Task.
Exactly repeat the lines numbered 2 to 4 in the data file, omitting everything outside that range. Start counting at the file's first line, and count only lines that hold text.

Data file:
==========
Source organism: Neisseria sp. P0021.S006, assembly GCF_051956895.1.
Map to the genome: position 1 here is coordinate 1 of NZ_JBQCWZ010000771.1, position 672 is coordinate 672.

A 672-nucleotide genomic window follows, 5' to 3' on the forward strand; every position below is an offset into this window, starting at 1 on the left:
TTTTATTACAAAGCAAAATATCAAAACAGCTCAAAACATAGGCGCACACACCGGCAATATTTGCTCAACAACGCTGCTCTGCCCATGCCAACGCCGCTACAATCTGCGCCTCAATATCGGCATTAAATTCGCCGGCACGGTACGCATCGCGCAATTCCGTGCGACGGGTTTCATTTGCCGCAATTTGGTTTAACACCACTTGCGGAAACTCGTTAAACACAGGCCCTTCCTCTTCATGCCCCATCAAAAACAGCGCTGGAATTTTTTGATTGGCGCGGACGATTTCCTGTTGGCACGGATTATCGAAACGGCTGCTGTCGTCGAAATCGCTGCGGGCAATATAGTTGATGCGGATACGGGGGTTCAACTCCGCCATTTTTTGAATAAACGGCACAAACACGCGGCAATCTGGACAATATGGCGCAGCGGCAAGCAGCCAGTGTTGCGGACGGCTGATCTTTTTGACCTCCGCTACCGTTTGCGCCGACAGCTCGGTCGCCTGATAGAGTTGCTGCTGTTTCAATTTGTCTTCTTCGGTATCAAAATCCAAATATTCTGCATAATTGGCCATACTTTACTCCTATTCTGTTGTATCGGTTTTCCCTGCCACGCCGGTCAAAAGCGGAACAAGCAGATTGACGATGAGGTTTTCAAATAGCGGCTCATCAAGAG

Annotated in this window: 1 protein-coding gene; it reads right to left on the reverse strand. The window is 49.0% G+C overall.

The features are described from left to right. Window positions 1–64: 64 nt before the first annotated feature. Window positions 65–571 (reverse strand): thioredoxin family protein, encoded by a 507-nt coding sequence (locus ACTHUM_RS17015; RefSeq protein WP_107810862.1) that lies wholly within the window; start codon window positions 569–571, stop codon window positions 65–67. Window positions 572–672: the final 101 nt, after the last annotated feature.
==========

Map to the genome: position 1 here is coordinate 1 of NZ_JBQCWZ010000771.1, position 672 is coordinate 672.

A 672-nucleotide genomic window follows, 5' to 3' on the forward strand; every position below is an offset into this window, starting at 1 on the left:
TTTTATTACAAAGCAAAATATCAAAACAGCTCAAAACATAGGCGCACACACCGGCAATATTTGCTCAACAACGCTGCTCTGCCCATGCCAACGCCGCTACAATCTGCGCCTCAATATCGGCATTAAATTCGCCGGCACGGTACGCATCGCGCAATTCCGTGCGACGGGTTTCATTTGCCGCAATTTGGTTTAACACCACTTGCGGAAACTCGTTAAACACAGGCCCTTCCTCTTCATGCCCCATCAAAAACAGCGCTGGAATTTTTTGATTGGCGCGGACGATTTCCTGTTGGCACGGATTATCGAAACGGCTGCTGTCGTCGAAATCGCTGCGGGCAATATAGTTGATGCGGATACGGGGGTTCAACTCCGCCATTTTTTGAATAAACGGCACAAACACGCGGCAATCTGGACAATATGGCGCAGCGGCAAGCAGCCAGTGTTGCGGACGGCTGATCTTTTTGACCTCCGCTACCGTTTGCGCCGACAGCTCGGTCGCCTGATAGAGTTGCTGCTGTTTCAATTTGTCTTCTTCGGTATCAAAATCCAAATATTCTGCATAATTGGCCATACTTTACTCCTATTCTGTTGTATCGGTTTTCCCTGCCACGCCGGTCAAAAGCGGAACAAGCAGATTGACGATGAGGTTTTCAAATAGCGGCTCATCAAGAG